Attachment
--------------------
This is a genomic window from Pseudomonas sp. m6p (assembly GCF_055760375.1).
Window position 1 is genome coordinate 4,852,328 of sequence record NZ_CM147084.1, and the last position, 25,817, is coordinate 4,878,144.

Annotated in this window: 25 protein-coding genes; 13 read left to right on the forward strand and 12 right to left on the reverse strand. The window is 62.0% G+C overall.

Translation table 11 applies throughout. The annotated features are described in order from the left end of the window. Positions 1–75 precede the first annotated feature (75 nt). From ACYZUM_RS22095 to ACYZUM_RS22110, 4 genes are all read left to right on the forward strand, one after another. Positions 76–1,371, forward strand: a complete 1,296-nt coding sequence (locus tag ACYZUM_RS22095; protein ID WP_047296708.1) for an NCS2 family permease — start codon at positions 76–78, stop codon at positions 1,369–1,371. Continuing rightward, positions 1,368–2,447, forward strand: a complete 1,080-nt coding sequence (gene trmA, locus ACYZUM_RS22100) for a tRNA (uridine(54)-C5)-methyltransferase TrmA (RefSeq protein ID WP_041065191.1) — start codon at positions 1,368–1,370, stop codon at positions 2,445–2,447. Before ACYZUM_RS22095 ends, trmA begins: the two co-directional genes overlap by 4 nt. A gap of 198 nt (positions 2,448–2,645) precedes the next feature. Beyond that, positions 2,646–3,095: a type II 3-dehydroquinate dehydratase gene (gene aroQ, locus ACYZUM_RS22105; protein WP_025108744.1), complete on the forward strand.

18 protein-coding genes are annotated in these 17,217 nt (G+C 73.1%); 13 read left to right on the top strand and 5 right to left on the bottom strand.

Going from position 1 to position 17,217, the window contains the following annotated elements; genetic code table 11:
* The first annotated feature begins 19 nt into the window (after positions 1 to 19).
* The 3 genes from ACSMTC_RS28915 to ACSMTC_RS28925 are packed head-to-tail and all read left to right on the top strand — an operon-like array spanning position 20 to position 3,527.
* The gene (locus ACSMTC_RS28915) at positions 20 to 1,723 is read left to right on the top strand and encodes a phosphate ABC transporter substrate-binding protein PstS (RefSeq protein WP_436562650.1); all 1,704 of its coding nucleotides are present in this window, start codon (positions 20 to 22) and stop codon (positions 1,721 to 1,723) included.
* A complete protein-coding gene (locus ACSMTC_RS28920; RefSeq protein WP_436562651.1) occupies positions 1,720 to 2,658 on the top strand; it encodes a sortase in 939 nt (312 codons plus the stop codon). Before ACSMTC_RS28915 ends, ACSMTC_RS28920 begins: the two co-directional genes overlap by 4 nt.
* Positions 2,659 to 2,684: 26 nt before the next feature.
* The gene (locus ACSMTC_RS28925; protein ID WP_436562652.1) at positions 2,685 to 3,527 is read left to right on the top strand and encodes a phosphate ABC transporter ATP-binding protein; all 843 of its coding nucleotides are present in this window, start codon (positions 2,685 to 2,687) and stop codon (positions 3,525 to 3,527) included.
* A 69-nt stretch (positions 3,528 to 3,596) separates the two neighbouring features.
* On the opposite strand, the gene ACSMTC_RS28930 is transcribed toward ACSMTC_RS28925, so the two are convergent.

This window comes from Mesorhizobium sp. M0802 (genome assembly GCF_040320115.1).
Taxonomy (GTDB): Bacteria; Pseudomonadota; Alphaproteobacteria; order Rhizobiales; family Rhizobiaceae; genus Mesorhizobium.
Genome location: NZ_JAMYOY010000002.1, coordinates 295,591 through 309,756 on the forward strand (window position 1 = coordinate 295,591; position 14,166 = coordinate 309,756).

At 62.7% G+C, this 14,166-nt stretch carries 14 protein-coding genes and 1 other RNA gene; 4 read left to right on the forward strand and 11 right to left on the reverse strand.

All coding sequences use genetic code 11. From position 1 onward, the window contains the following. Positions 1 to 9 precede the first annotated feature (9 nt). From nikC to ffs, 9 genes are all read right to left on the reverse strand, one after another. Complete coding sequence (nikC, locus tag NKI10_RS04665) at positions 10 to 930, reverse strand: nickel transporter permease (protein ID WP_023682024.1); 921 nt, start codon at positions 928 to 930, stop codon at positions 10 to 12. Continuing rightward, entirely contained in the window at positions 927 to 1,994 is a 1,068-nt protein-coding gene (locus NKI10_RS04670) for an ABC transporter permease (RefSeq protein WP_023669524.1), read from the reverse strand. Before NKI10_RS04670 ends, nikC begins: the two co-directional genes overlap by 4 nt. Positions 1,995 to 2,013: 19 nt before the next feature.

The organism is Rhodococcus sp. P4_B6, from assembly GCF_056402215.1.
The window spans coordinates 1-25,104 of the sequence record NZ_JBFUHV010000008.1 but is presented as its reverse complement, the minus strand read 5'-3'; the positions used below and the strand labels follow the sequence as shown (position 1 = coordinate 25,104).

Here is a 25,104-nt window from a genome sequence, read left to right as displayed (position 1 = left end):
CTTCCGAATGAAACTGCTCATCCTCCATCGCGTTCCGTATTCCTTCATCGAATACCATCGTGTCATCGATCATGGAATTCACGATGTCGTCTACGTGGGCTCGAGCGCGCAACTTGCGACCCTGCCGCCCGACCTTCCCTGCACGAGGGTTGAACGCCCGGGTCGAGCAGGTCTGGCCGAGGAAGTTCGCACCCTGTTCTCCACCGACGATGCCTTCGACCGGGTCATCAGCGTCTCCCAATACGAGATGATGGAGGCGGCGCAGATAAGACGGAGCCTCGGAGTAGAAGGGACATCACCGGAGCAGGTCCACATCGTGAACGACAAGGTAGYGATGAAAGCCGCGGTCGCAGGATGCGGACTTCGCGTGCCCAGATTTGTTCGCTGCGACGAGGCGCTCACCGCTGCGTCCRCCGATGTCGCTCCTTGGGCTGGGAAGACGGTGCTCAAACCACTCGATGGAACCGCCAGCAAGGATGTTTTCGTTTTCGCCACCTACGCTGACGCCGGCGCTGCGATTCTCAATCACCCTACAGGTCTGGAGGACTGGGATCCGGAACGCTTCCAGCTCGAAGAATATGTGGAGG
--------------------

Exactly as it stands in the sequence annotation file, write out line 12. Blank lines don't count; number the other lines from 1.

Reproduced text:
* The gene (locus ACSMTC_RS28925; protein ID WP_436562652.1) at positions 2,685 to 3,527 is read left to right on the top strand and encodes a phosphate ABC transporter ATP-binding protein; all 843 of its coding nucleotides are present in this window, start codon (positions 2,685 to 2,687) and stop codon (positions 3,525 to 3,527) included.